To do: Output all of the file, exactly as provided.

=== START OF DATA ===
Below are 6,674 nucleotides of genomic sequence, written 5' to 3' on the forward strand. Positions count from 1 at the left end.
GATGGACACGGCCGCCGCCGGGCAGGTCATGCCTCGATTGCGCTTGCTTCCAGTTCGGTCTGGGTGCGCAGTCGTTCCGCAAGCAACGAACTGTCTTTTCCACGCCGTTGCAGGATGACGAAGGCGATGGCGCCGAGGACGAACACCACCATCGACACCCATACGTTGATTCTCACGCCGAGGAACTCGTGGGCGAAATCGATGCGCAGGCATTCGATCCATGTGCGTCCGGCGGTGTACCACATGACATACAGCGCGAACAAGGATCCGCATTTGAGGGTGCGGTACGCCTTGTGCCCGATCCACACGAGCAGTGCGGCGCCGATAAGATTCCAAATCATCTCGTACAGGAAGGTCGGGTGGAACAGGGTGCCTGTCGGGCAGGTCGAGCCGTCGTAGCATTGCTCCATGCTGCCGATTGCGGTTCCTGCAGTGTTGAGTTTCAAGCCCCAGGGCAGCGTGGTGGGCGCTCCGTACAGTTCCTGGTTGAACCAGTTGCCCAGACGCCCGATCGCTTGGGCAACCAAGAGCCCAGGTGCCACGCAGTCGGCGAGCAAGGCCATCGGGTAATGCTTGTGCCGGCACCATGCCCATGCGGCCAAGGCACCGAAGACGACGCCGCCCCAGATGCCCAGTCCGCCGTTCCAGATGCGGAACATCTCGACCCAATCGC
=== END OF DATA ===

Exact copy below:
Below are 6,674 nucleotides of genomic sequence, written 5' to 3' on the forward strand. Positions count from 1 at the left end.
GATGGACACGGCCGCCGCCGGGCAGGTCATGCCTCGATTGCGCTTGCTTCCAGTTCGGTCTGGGTGCGCAGTCGTTCCGCAAGCAACGAACTGTCTTTTCCACGCCGTTGCAGGATGACGAAGGCGATGGCGCCGAGGACGAACACCACCATCGACACCCATACGTTGATTCTCACGCCGAGGAACTCGTGGGCGAAATCGATGCGCAGGCATTCGATCCATGTGCGTCCGGCGGTGTACCACATGACATACAGCGCGAACAAGGATCCGCATTTGAGGGTGCGGTACGCCTTGTGCCCGATCCACACGAGCAGTGCGGCGCCGATAAGATTCCAAATCATCTCGTACAGGAAGGTCGGGTGGAACAGGGTGCCTGTCGGGCAGGTCGAGCCGTCGTAGCATTGCTCCATGCTGCCGATTGCGGTTCCTGCAGTGTTGAGTTTCAAGCCCCAGGGCAGCGTGGTGGGCGCTCCGTACAGTTCCTGGTTGAACCAGTTGCCCAGACGCCCGATCGCTTGGGCAACCAAGAGCCCAGGTGCCACGCAGTCGGCGAGCAAGGCCATCGGGTAATGCTTGTGCCGGCACCATGCCCATGCGGCCAAGGCACCGAAGACGACGCCGCCCCAGATGCCCAGTCCGCCGTTCCAGATGCGGAACATCTCGACCCAATCGC